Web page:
Having failed to reach the top of Mt. Sherman back in May (mainly because the skiing looked so much better on Mt. Sheridan), I decided to return now that summer has officially started and hike the mountain.
This hike was actually done on June 28th. I am only now writing a post on it because I haven't been feeling super creative.
The day started out fairly early. With how busy the mountains have been this spring/summer, I wasn't sure if I would be able to find dispersal camping near the trailhead, so I just got up early and drove from Colorado Springs. I had intended to be driving by 04:30, but since I am not a morning person, that turned into setting out around 05:15. I arrived at the trailhead by 07:15. I actually parked about 1km down the road from the start of the trail. While I could easily have driven up to the actual trailhead, I wasn't sure if there was going to be parking available and I was planning on doing a loop hike/run. The loop would intersect the road about 1.5km downhill from the trailhead and I decided I would rather do my climbing at the beginning of the day rather than the end.
Initially, the weather did not look very good. When I parked, the sky was almost completely overcast. There wasn't any actual rain, but I was half way expecting to abort the hike within the first half an hour. By the time I had climbed up the road to the trailhead, however, the sky had cleared. Though somewhat angry clouds continued to blow over from the west, I had several hours of good weather.
My plan was to speed-hike the portions of the trail that were too steep to run. While I am sure that many people with a better fitness level could have run some of the trail on the way up, I found it to be much too steep. Instead, I was left speed-hiking most of the distance. There were a few spots that leveled out enough for, perhaps, 50 meters of running, but the trail had a fairly constant and steep grade up.
For the most part, the trail was free of snow. There were sections that remained fairly wet due to melting snow. This changed when I arrived at the headwall below the saddle between Mt. Sherman and Mt. Sheridan. This section of the trail traversed a fairly steep (perhaps 45-50 degree) snowfield. A loss of footing here would not have been fun without an ice axe to slow descent!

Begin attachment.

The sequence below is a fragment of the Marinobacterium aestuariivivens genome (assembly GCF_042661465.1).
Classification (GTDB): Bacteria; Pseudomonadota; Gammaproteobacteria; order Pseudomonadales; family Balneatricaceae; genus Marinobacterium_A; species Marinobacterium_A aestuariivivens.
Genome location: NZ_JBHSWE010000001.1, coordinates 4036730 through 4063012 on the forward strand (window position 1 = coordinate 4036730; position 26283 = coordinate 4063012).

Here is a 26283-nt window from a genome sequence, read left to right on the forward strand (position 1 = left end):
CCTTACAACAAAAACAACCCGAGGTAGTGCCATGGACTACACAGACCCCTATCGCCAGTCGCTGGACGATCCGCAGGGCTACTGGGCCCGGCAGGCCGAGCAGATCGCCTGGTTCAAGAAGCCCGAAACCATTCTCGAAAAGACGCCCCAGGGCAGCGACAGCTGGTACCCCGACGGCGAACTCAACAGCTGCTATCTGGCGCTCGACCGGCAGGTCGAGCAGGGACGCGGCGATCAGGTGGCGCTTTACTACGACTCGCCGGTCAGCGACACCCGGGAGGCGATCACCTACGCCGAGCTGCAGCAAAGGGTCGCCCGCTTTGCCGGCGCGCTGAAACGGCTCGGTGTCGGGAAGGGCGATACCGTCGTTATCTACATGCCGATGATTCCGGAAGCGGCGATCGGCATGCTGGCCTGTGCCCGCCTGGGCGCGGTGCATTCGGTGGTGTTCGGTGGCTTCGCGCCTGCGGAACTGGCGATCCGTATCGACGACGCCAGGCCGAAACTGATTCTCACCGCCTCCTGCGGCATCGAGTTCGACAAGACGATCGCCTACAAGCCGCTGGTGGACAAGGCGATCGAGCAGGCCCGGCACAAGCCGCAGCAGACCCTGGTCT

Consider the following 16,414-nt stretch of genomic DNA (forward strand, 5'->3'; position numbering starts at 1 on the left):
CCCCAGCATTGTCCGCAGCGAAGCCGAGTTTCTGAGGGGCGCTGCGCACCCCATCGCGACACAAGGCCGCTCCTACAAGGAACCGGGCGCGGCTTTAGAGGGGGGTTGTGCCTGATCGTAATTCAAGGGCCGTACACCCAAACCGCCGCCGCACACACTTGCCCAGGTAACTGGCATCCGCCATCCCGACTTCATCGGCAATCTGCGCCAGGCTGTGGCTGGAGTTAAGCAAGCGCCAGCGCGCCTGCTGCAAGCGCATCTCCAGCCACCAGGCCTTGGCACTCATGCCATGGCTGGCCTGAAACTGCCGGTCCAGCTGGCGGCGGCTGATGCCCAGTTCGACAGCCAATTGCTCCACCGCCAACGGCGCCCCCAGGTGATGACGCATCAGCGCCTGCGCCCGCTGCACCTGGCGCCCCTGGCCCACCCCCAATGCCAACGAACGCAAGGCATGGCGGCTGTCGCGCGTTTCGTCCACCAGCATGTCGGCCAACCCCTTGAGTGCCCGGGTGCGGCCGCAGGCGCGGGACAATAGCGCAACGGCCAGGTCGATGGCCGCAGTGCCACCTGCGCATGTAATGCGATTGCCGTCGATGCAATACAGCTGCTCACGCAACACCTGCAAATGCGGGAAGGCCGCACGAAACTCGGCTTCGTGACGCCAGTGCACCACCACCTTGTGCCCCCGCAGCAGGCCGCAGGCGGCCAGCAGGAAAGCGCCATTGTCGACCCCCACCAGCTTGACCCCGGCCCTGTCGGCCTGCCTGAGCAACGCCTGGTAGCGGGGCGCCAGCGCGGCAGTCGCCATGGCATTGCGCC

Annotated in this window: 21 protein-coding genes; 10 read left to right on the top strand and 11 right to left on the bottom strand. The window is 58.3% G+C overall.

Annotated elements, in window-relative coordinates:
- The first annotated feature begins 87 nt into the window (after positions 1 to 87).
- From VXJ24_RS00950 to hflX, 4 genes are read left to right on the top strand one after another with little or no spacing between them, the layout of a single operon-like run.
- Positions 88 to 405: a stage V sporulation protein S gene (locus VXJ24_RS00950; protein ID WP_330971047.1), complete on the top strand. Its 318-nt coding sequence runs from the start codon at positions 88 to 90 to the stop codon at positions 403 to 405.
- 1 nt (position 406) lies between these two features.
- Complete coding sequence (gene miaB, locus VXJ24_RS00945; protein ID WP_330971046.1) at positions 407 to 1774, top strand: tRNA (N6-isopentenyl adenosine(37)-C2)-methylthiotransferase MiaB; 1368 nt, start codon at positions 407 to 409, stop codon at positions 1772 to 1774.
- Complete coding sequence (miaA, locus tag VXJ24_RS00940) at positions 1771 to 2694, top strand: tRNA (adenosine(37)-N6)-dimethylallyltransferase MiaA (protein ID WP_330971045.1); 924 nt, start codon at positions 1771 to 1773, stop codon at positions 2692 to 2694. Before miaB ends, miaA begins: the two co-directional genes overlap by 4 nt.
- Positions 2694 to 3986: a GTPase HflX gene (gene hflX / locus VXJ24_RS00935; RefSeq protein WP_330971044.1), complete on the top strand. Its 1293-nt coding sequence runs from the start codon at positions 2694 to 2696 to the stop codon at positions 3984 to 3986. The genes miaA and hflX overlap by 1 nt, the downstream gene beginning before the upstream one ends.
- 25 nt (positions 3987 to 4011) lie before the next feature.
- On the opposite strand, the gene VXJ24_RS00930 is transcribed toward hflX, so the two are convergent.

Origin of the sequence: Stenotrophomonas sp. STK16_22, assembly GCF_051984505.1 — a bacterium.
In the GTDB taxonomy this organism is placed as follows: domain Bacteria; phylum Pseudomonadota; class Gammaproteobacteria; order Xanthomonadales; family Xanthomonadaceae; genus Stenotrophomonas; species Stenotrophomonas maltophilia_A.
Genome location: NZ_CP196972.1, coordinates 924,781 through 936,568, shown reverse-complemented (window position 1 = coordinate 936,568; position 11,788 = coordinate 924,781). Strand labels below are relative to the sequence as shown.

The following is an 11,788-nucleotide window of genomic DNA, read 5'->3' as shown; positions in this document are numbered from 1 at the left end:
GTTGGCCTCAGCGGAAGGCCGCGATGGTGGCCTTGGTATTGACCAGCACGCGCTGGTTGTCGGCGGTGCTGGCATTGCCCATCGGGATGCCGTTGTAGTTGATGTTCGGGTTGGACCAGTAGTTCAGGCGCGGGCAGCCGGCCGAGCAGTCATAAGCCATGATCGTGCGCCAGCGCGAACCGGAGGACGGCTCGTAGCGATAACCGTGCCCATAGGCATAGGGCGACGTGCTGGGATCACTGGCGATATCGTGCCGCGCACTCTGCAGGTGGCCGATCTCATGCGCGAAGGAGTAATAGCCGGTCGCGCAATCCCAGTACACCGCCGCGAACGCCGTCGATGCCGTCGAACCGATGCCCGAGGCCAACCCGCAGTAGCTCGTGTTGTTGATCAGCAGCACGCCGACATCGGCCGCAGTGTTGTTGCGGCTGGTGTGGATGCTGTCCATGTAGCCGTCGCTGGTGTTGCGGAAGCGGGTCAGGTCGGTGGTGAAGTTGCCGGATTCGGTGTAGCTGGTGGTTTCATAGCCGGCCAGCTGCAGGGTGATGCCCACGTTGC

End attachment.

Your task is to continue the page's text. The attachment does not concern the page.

From the saddle, the trail increased in steepness. The wind also began to pick up considerably. There were times when wind gusts were probably close to 60mph. Fortunately, the trail mostly runs just below the ridge so there were some respites from the wind. The wind made it quite cold, so I was glad to be wearing a fleece. I wished I had a good winter hat instead of just one of my sweat-wicking baseball caps! One item of note was that there actually were people climbing the mountain wearing masks. Somehow, I'm reasonably certain that your risk of contracting COVID is relatively low when you are climbing a 14er in 60mph winds!
Unfortunately, the top of the mountain was both windy and the site of a party. A group of college age people were at the top of the mountain blasting music through a battery powered speaker and drinking beer. While I have no problem with them engaging in either of those activities, I do wish people would understand that most of us head out into the wilderness and climb mountains to get away from civilization, not be reminded of our college days!
I decided not to stay at the summit very long due to the festivities. Despite somewhat questionable weather, I started climbing up Mt. Sheridan after I had descended to the saddle. The climb up Mt. Sheridan was much more of a wilderness experience. It was also quite steep and the footing was not as good as the trail going up Mt. Sherman, mainly because not as many people climb it. Shortly after I arrived at the top, I was joined by two guys from Denver. They, too, had climbed Mt. Sherman and had also agreed that the party on top had sort of ruined their wilderness exeprience.
I continued my hike, descending the eastern ridge of Mt. Sherman, and continuing on to Peerless mountain. I had initially planned on continuing along the ridge and climbing Horseshoe Mountain, but upon descending to Horshoe Pass, was quite tired. Nasty looking clouds had also rolled in and the afternoon thunderstorms looked ready to start soon. I made the decision to leave climbing Horseshoe Mountain for another day. Heading down mining roads from Horseshoe Pass back to my car took longer than I had expected. It was during my periods of running down the mining roads that I decided my current New Balance KOM running shoes needed to be retired. The midsole has become so worn out that I was feeling every little rock edge, a situation that becomes progressively more uncomfortable the more sharp rocks you end up stepping on!
Total moving time today was 4 hours 23 minutes with an elevation gain of 1250 meters. Total distance was 14.4 kilometers. Shortly after I got back to my car, it started thundering and raining, making me all the more thankful that I had decided not to climb Horseshoe Mountain.